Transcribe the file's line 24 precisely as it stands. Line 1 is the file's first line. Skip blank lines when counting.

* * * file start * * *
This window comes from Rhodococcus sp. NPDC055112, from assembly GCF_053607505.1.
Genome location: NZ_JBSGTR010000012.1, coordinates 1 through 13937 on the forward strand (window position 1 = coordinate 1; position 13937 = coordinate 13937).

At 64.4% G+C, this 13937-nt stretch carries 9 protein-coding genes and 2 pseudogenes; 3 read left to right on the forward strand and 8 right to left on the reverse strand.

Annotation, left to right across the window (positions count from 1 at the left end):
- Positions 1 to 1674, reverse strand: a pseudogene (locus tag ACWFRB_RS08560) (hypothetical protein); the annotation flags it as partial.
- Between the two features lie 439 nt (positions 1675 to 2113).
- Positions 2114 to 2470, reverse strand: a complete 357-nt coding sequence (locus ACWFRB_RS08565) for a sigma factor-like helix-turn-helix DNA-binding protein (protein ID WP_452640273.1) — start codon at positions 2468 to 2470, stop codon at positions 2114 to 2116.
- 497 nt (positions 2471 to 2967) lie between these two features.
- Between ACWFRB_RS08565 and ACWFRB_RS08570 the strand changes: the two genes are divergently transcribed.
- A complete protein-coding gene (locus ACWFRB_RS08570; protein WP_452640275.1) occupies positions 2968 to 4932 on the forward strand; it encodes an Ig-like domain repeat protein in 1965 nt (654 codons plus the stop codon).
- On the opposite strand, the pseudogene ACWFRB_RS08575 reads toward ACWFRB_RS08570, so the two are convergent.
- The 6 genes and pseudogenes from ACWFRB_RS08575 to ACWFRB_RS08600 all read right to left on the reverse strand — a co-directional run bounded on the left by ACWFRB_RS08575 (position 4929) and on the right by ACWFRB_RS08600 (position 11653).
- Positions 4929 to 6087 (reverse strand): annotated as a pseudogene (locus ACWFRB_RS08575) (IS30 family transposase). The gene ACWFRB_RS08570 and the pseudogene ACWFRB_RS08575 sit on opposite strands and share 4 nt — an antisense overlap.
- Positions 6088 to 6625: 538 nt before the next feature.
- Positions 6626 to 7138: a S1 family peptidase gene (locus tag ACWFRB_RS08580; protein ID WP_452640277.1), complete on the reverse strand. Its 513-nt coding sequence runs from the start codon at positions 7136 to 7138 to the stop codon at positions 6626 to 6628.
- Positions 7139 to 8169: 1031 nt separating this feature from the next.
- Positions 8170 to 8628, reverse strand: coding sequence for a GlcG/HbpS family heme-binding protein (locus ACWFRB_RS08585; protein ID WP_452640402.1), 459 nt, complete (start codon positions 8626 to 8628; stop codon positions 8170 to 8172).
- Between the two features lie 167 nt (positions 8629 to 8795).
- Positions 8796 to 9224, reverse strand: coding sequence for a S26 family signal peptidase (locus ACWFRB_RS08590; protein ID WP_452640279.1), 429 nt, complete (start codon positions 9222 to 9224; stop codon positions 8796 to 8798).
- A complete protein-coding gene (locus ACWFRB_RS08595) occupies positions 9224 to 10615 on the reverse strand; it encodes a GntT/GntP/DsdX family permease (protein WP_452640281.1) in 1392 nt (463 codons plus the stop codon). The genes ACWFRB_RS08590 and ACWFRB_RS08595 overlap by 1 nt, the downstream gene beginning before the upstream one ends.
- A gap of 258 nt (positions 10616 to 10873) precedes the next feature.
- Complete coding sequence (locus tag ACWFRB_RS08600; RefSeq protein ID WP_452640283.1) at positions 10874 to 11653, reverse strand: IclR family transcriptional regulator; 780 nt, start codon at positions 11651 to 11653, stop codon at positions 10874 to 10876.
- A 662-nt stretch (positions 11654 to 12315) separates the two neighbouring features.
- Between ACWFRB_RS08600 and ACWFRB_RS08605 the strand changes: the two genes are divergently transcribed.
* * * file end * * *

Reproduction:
- Between ACWFRB_RS08600 and ACWFRB_RS08605 the strand changes: the two genes are divergently transcribed.